The Mi Notebook Air 13.3 is a fantastic laptop let down by a few niggles like the noisy cooling system and the lack of an English version of Windows 10. Aftersales is where its biggest weakness lies, though.
- Superb design
- Fingerprint reader
- Impressive performance
- Dedicated GPU
- Average battery life
- Above average noise levels
- Chinese version of Windows 10
- No SD card reader
Remember the sublime Xiaomi Air laptop we reviewed last year? Well, the Chinese manufacturer, better known for its smartphone range, has refreshed its entire 12.5 and 13.3-inch range (and introduced a gorgeous 15.6-inch Pro range) with a clear eye on the lucrative prosumer/business audience.
Available in gold or silver color schemes, the Xiaomi Mi Notebook Air 13.3-inch model comes as a Fingerprint Edition – which we are reviewing today – and a Classic Edition. The latter is simply the renamed older 2016 model which uses older components and lacks the fingerprint reader, but at the same time has a much lower price tag (as little as £540 – that’s around $730).
The first thing you notice is the lack of any logo on the top side of the laptop – there’s simply an inconspicuous stylized MI logo underneath the chassis with stickers bearing useful printed details. You can peel them off to leave the device totally devoid of any distractions.
Xiaomi stuck to the minimalist design embraced since the beginning of the Air era. The machine has a brushed metal finish on an all-metal enclosure, sharper-than-average edges and an evident disregard for super-thin designs.
There’s no visual trickery here (no tapered profile/wedge as seen on the likes of the Jumper EZBook 3 Pro); this laptop looks like an almost perfect metal slab.
As with Apple laptops, there’s a chamfered cut and a long, centrally located metal hinge that links the base to the display. Flip it upside down and you’ll see five rubber feet, six screws that keep the base together, and two speaker grilles.
The Xiaomi Mi Notebook Air 13.3 is slightly bigger than an A4 sheet (309 x 211 x 14.8mm) and weighs a chunky 1.31kg with the power supply adding another 223g.
When open, this model shares the same look as the Xiaomi Air 12 we reviewed last year. Of course, it has a slightly bigger IPS display with a 1920 x 1080 pixel resolution, a glossy glass overlay – which seems to have an oleophobic coating – and thin bezels. We’d prefer a matte finish especially as the Xiaomi Air 13.3 doesn’t offer any touchscreen capabilities.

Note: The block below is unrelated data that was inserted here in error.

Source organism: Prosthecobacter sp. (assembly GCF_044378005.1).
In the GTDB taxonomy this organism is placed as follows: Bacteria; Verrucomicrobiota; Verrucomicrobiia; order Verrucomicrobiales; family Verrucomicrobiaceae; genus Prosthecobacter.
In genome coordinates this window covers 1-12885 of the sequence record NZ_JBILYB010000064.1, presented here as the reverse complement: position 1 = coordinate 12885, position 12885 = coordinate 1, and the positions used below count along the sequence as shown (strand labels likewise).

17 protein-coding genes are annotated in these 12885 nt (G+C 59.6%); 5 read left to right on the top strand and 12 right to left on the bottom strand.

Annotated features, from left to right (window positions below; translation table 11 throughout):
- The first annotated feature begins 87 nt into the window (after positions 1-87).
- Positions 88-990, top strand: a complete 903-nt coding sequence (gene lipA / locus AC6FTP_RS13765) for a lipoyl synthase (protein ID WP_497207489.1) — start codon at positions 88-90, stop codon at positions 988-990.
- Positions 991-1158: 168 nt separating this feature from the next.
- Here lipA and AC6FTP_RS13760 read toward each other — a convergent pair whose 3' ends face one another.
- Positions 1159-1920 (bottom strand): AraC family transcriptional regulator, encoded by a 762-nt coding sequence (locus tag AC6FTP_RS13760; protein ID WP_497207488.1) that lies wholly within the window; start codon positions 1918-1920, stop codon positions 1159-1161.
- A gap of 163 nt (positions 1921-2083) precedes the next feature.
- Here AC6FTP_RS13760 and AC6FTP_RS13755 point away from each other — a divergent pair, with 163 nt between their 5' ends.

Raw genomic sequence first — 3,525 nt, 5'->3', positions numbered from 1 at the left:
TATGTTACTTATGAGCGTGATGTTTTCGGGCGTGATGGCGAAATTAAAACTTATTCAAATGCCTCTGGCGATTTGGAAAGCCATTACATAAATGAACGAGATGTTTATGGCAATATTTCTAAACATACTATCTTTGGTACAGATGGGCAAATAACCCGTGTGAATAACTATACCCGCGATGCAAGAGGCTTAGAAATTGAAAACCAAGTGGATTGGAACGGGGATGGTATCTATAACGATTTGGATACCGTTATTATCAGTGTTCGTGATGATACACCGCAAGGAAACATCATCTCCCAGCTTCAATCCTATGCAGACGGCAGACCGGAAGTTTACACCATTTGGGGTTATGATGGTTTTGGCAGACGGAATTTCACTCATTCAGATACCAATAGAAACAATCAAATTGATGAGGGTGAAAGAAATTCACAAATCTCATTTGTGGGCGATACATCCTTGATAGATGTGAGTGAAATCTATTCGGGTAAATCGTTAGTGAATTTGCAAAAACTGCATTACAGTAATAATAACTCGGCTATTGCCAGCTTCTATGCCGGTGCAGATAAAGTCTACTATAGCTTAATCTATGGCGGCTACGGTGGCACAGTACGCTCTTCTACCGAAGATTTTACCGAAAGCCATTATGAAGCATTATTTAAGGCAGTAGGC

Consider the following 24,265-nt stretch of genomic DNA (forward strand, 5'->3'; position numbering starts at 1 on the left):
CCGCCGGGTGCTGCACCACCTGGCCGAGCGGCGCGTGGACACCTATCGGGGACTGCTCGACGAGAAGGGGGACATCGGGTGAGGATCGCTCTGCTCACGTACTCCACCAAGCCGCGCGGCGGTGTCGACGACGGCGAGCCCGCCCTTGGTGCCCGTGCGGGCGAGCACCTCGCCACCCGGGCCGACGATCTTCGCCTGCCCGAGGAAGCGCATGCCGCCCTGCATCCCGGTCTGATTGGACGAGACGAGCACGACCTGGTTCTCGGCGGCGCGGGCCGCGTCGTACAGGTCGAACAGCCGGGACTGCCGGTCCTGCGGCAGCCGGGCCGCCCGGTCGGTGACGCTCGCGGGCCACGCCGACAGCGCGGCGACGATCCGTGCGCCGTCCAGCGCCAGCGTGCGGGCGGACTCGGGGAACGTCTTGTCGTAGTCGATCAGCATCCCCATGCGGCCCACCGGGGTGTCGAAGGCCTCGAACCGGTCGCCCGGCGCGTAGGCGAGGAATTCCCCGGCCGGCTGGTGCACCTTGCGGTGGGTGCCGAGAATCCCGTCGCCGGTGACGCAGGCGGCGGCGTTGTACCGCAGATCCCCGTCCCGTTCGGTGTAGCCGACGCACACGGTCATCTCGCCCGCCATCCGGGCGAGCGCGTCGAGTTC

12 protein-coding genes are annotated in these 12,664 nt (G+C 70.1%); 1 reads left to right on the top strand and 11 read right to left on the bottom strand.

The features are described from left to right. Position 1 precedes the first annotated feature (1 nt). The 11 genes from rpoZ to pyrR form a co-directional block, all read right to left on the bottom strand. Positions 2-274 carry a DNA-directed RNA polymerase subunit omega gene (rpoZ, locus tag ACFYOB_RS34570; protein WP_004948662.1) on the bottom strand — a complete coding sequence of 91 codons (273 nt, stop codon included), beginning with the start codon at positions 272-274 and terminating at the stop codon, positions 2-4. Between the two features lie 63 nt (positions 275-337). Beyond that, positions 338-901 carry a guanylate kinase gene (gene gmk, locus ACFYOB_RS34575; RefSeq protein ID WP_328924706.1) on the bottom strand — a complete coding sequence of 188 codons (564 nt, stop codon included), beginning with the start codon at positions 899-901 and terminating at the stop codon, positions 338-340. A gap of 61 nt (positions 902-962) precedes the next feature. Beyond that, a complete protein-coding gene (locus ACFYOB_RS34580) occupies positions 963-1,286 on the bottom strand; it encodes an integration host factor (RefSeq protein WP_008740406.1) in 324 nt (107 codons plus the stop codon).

The keyboard subjectively rates on par with the likes of the Dell XPS 13. There’s ample spacing between the keys, and they are big – a full 2mm bigger, at 16mm, than the ones on the aforementioned Dell laptop. They offer a good amount of travel with little flex.
A few observations: the function keys are about half the size of the normal alphabetical keys. The power button is located on the top right-hand side of the laptop. The keyboard is backlit but doesn’t offer an intermediary ‘medium’ light setting.
The touchpad is generously sized at 110 x 67mm; it has no physical buttons and comes with an integrated fingerprint scanner.
There are three ports on each side: an HDMI port, USB 3.0 and earphone jack can be found on one side, and a USB 3.0 along with a USB Type-C port on the other. The latter also doubles as the power port (so you can’t use it when plugged into the mains).
Xiaomi went for the very best components (well, at least they were a few months ago, anyway) for this laptop. The 256GB model we received runs the Samsung PM961 M.2 NVMe SSD, one of the fastest laptop drives currently available.
The 7th-generation Intel Core i5-7200U is not as powerful as the just-released i5-8250U but it still delivers a powerful punch: it has two cores, four threads, a maximum turbo frequency of 3.1GHz and 3MB cache.
The on-board comms chip has also been upgraded to the Intel Wireless AC 8265.
The big improvement, however, comes from the on-board Nvidia GeForce MX150 GPU, which is based on the Pascal architecture and is said to deliver up to 37% extra gaming performance compared to the 940MX.
The MX150 also supports Optimus technology which allows applications to switch seamlessly between integrated and dedicated graphics to save battery life when the latter isn’t needed.
Usage and performance
It’s worth noting that this laptop currently comes with the Chinese version of Windows 10 Home. Gearbest does not offer a trial (non-activated) English version of Windows 10 which allows you to buy a license as it did previously. This isn’t ideal as it adds to the cost of the machine – you can track the cheapest Windows 10 deals here.